Photos taken by James and Judy Ware 2010

Sadly, Nancy’s husband died in 1833 during the horrible cholera outbreak that swept through Kentucky.  The family bible records his death date as “June 18, 1833.”  Since his will stated that “the mansion house and 300 acres went to his widow and the remaining 720 acres were to be divided among his three infant heirs,” one can assume that one of the children must have already died. (Ref. 2201)                     


Gate leading into Corinthia

All photos of Corinthia provided courtesy of James & Judy Ware 2010


Home of Charles Webb Innes

Wall in front of Corinthia

Current map (as of 2011) showing the approximate location of Corinthia in respect to Russell Cave Road, Ware Road (home of James II), and Grissom and Stewart Roads where the Webb/Ware Cemetery is located.

The last child born to Polly and Charles Webb was another daughter.  This one arrived on February 29, 1804, and they named her Winifred, or Winny.  By the time the little girl turned just two years old, her father had passed away.  Charles Webb died in 1806, leaving his 34-year old wife to raise their children alone.  Her brother, Thompson, once wrote, “Your Aunt Polly Webb is a widow and I suppose will never marry again.” (Ref. 35E)  

Polly must have been a wonderful influence on her family, for all her children married well.  Winny married Major George W. Williams on March 23, 1824.  (Ref. 589, 621, 2204)    George, a true romantic, was, obviously, very much in love with her.  In a letter written three years after their wedding, he shared his feelings with Winny’s cousin, Josiah William Ware.  In flowery, sentimental words, he wrote:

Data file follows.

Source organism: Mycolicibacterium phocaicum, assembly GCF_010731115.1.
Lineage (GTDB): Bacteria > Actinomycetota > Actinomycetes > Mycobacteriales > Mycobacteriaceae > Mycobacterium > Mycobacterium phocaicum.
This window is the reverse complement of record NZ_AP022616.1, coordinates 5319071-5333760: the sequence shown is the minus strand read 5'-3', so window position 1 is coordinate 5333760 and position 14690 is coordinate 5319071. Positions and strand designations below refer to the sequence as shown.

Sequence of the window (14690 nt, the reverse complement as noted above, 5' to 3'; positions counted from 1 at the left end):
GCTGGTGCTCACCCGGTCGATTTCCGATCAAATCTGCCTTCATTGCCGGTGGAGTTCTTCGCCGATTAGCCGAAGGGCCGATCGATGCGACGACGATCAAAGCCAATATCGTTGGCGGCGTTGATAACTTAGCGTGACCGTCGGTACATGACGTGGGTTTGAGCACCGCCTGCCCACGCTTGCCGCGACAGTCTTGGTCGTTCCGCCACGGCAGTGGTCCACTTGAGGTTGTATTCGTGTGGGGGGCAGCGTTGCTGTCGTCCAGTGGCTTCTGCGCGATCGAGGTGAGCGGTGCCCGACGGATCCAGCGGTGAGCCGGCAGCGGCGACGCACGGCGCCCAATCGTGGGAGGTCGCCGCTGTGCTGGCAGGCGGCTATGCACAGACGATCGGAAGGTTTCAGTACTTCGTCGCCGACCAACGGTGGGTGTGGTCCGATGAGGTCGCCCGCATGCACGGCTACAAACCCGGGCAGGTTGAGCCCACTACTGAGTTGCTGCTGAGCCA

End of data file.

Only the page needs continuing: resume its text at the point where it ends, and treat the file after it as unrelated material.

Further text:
“There was but one object on earth whose idea was enthroned in the center of my soul.  The possession of that object was the culmination of all my hopes, of all my desires.  You know that Heaven gave it to me and in it, my wife.  Since that time, the delirium (of young love) has subsided, the fever has abated, but in its place there has come a calm, a sensible, a reasonable knowledge of the worth of woman and the blessings of matrimony. What I have said, I assure you, is religiously true.” (Ref. 141)

Small section of the letter – original copy owned by James & Judy Ware

Winny and George seem to have had a very close marriage.  Lucy Webb, her aunt, wrote that “Winny Williams has four children; Mary, Franklin, Frances Webb, and I think the youngest named George.  She is in very bad health ever since her confinement about 4 months ago.  Mr. Williams is a sensible, clever man.  I suppose he will be rich at the death of his father, should he outlive him.  But Winny is very independent herself.  With the assistance of her mother, they are all doing well.”  (Ref. 597)   Winny obviously recovered her health after the birth of the baby mentioned in the above letter because she and George went on to have a total of 12 children together!